On becoming a caregiver for your father in your 20s


Ngozi is the primary caregiver for her father, Felix, who was diagnosed with dementia in 2008. At diagnosis, Ngozi was in her 20s and working on her master’s degree. As a young caregiver, she’s faced unique challenges. This is her story.

Did you know? Statistics Canada has estimated that one in four Canadians aged 15 to 29 has provided care to a family member or friend.

That’s around 2 million people in Canada. And Ngozi Iroanyah is one of them.

Ngozi is the primary caregiver for her father, Felix, who is living with Alzheimer’s disease. Here, in this article, and in the video above, she talks more about her experiences.

One of the lead investigators, Ngozi, shares a happy moment with her father who lives with dementia.
Ngozi and her father, Felix, who lives with Alzheimer's.

“When my father was diagnosed, I was 28,” Ngozi recalls. “And you know, at the time my friend's parents were not going through age-related health issues…no one else had gone through that. That was a very isolating experience.”

Eventually, Ngozi did share more with friends about her experiences in caregiving. She also reached out to support groups at the Alzheimer Society of Canada.

“Some people think dementia is individual…but it operates at a community level,” Ngozi observes. “When someone has dementia, a lot of people get affected by it.”

“They say it takes a village to raise a child. It also takes a village to love someone through the dementia journey.”

Growing perspectives

In 2021, Ngozi became Community and Diversity Partnership Manager at the Alzheimer Society of Canada.

Now, in that capacity, she is helping to launch a BIPOC research program across the country and do other meaningful equity work in the dementia space. She brings an intersectional lens to the situation of racially and culturally diverse seniors, their carers and communities who live with dementia.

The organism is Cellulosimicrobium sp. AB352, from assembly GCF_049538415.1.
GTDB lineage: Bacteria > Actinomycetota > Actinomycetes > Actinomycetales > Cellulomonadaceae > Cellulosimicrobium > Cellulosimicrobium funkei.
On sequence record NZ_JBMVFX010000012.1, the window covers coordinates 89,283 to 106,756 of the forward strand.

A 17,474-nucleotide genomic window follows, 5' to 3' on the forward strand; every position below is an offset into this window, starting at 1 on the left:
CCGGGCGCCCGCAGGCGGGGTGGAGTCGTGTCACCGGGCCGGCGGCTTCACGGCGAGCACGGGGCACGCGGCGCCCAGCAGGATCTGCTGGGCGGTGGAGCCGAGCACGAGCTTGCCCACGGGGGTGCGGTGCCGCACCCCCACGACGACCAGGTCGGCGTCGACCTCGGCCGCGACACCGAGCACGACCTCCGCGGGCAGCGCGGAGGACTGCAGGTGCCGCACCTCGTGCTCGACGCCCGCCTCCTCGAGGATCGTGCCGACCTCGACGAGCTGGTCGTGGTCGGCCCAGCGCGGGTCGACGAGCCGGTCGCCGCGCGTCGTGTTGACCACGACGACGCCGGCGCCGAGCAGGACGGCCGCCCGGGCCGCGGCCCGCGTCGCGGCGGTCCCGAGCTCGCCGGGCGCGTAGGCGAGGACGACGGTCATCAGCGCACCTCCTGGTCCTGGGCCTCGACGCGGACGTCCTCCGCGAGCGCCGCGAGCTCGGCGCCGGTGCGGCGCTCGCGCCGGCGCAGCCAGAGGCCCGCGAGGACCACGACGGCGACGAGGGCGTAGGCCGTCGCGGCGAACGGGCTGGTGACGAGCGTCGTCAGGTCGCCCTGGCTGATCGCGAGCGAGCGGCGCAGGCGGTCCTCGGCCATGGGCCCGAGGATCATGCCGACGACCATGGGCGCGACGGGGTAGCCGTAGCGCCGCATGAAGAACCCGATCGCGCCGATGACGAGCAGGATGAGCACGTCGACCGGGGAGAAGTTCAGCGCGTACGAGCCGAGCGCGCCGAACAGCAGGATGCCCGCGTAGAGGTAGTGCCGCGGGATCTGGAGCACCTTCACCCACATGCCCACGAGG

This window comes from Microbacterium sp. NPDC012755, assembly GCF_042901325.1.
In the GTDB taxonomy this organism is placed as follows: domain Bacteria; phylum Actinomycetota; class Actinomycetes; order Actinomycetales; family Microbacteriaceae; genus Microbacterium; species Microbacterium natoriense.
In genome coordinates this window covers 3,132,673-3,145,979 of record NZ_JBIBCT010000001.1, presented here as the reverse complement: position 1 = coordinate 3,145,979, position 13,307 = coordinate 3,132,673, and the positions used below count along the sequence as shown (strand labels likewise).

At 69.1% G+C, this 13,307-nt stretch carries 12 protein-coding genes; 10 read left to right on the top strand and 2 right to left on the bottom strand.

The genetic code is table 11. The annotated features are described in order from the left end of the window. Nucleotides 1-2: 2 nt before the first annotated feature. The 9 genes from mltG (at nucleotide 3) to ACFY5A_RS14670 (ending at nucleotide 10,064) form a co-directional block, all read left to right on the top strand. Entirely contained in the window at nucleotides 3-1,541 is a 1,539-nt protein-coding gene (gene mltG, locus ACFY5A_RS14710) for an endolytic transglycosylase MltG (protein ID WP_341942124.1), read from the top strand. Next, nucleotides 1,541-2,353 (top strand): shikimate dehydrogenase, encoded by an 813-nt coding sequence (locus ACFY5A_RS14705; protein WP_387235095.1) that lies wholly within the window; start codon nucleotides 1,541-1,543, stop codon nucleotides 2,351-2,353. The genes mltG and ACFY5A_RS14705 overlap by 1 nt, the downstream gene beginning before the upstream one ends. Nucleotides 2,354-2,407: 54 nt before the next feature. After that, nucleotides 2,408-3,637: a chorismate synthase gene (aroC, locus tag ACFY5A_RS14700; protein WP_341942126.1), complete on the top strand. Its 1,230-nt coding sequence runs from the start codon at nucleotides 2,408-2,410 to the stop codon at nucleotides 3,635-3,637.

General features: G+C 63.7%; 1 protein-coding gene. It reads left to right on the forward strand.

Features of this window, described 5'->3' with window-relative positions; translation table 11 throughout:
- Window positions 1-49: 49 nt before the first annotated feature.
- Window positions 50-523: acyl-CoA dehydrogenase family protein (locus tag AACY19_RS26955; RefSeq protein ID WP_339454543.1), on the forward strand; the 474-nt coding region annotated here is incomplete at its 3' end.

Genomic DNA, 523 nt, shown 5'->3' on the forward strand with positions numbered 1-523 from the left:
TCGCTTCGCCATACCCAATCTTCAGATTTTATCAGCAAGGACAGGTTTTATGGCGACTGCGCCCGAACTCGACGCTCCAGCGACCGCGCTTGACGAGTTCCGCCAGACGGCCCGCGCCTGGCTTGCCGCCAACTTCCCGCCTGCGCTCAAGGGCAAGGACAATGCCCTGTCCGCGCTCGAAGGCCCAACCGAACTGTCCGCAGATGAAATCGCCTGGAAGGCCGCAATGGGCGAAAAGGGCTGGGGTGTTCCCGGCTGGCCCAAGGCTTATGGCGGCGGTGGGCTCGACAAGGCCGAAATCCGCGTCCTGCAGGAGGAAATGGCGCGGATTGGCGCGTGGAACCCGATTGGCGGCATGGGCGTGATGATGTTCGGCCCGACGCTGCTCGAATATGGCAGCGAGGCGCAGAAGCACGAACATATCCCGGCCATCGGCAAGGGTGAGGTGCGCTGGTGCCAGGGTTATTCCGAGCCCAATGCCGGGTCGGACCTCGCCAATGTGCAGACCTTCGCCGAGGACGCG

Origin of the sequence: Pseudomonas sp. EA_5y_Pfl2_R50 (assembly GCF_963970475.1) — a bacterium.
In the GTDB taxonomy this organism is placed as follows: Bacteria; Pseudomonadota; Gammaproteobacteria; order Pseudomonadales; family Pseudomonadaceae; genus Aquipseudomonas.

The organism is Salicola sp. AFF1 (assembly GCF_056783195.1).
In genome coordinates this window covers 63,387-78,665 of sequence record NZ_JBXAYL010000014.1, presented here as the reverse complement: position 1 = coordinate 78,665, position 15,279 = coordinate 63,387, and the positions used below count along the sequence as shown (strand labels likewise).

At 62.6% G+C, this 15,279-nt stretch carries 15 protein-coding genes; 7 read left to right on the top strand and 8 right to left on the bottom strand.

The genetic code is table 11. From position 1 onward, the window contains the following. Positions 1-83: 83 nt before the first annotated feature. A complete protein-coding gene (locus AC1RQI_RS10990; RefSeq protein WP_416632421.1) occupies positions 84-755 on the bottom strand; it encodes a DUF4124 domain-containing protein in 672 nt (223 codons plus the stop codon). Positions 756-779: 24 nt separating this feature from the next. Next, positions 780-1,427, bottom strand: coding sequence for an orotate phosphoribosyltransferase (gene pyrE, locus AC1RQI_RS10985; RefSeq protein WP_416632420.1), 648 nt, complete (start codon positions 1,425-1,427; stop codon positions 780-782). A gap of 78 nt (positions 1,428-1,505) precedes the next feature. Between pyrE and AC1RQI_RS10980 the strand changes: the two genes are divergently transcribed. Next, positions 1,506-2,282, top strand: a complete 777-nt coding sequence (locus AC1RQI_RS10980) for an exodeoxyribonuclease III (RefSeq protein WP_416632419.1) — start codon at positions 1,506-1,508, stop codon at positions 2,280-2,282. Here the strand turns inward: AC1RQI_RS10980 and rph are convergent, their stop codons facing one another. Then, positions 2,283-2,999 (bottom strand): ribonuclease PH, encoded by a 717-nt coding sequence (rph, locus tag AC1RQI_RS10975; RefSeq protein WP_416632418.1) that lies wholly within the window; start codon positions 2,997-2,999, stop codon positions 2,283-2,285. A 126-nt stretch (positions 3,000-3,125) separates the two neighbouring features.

"We have an aging population that is more culturally, ethnically diverse and racially diverse—are we prepared in Canada?,” Ngozi commented to CBC News in March 2022. “We see that our younger population is not increasing as plentiful, so who is going to be taking care of these older populations?"

She added: "We need statistics, we need data and numbers to be able to understand what is happening, to be able to understand what these experiences are, and to be able to understand what the need is."

Reflecting on past and future

As Ngozi continues in the world of research, policy and community professionally, she also continues to be primary caregiver for Felix—and she continues to reflect on what that experience of caregiving in her twenties and thirties has brought.

And amid difficult moments, there have also been other kinds of changes.

"For me, I did find a strength and a resilience," Ngozi says. "I found a compassion that I didn't know was there. A compassion for life, for people, for peoples in struggle, for my family members. I found a compassion just for this whole process."

One notion Ngozi continues to challenge is the idea that only older people get dementia—and that only older people are caregivers.

“My father was diagnosed in his sixties, and so [dementia] affects people at any time of their lives,” Ngozi says. “People think of dementia, 'Oh, you know, it's for grandma and grandpa when they're in their eighties and nineties.' No, it's not. And the people that are affected by it are also not [only] in later stages of life.”

“So for me, it's important to be more proactive than reactive when it comes to dementia and dementia care."

To learn more about Ngozi's experiences, watch the video at the top of this article or on the Alzheimer Society of Canada YouTube channel.